Maybe I'm the problem with America.  Who knows.  Who even cares.  I have dreams for greater good, teaching at a university, going to culinary school, teaching culinary school (and teaching people to stop eating fast food and frozen meals masquerading as "diet" food), opening a restaurant, having a catering company, writing, traveling.  All so much more glamorous and meaningful than a life in HR.  I don't begrudge those who want to do that (well, I begrudge those who piss me off while doing that), but I'm meant for something different.  And once again, I'm not doing homework, but writing in this silly blog about all the great things I'm 'gonna' do, instead of actually DOING them.  But in good time.  I finished my paper early this morning with ease.  I think school is easy, it's just the motivation and reinforcement to get it done that trips me up.

On to watch Wyoming lose another basketball game ... Groundhog Day again ... but Top Chef is new tonight, I can't believe a TV show is a highlight of my day, then again, living in the bitter cold, barren, tundra of Wyoming, this happens.  

Tuesday, February 1, 2011

Groundhog Day Eve

Hey, what do you know?  It's almost Groundhog day ... again.  And what do you know, I'm procrastinating on my Quantitative Research Methods homework ... again.  I'm not a procrastinator by nature.  I'm a work first, then play later sort of gal.  But after all this behavior science stuff at work, I can see how I'm clearly not motivated to do work or homework.  I'm motivated by a bottle of Syrah and a good idea for a fabulous dinner.  Tonight, pork with udon noodles, snow peas and onions, with a soy-ginger-garlic-rice vinegar-mirin sauce.  I nailed it.  I scaled back on the soy sauce (salty - but my palate leans - rests - on salty - screw the new FDA requirements - I don't eat processed or fast food, I'm eating soy sauce), and it was perfect.  I am excited to eat it for lunch tomorrow - as much as I despise leftovers, I think this one will translate just fine.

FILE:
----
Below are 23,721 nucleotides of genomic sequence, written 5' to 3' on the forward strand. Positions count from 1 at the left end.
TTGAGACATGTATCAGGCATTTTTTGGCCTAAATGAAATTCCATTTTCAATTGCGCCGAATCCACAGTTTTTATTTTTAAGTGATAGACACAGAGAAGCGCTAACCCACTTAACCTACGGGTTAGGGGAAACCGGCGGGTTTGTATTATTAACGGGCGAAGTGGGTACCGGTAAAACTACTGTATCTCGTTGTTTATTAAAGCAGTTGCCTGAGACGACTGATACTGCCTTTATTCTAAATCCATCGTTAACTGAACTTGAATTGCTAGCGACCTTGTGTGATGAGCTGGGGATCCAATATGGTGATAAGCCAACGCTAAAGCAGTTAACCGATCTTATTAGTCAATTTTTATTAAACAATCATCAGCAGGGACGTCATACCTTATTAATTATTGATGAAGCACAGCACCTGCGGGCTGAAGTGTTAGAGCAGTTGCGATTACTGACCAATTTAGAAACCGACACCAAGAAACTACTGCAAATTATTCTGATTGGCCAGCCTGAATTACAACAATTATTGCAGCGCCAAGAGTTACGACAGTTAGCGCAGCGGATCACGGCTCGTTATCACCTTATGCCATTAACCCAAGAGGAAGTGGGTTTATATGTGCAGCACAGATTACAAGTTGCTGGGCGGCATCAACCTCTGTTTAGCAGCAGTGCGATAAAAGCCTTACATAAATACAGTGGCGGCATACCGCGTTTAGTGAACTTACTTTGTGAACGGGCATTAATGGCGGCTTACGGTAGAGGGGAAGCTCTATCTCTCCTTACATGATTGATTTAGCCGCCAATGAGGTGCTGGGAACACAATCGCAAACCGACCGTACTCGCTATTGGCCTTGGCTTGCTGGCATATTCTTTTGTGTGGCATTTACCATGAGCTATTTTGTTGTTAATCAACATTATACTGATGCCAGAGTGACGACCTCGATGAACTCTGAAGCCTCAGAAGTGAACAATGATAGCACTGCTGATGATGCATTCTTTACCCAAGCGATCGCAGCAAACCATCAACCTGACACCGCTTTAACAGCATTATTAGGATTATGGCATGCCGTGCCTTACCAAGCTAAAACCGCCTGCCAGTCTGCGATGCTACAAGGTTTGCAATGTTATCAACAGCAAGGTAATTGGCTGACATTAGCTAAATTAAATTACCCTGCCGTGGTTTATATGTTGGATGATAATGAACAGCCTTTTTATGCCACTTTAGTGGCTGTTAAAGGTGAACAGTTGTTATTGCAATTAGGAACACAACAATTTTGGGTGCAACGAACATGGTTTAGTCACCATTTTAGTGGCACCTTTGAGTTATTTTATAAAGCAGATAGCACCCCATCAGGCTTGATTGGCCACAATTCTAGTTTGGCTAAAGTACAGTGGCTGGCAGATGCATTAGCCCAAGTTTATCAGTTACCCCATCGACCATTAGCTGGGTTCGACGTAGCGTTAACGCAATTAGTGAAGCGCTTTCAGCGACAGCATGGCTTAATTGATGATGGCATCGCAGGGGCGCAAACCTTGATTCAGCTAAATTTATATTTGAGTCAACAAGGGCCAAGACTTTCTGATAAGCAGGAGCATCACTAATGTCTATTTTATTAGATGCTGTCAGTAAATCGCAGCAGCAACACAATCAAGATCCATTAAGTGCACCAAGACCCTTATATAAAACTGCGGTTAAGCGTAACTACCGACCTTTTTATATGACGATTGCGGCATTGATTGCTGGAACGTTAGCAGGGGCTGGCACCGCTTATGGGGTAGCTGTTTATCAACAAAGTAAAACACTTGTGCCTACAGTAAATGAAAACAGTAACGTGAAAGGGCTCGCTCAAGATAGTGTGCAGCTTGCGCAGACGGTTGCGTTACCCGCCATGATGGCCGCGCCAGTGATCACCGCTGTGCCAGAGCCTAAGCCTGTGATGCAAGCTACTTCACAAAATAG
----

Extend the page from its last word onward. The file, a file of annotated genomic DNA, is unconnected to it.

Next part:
Went to bed early last night, 8:00 p.m., to mitigate the 4:30 wake up that morning, and slept soundly until a wretched dream shocked me into reality around 2 a.m.  Why do I have wretched, twisted dreams?  I go to bed every night thinking of the beach, I have every room laid out in my beach house, including my playhouse, which is a kitchen below a loft office.  How can I have twisted dreams when I think consciously about such great ones??  I think I blame my job, it's turning me into a twisted soul.  I'm starting to intimidate people, which is good and bad.  But really, mostly bad, because I never set out to intimidate anyone.  Just the nature of the beast we call HR.  

The winter is brutally cold this year, minus many more degrees than I want to admit now, and it's painful.  I don't go outside, other than work, for six months of the year, is this living???  In two weeks we set off for California, every time we go, we are one step closer to finding a way to be there.  But Cali is expensive, we have expensive tastes, but our Green River salaries allow us to express those - a Cali lifestyle would involve a scaling back.  So, the winter tundra, once again, prevails, with the money, over warmth but poverty.  Well, no wonder I have twisted dreams.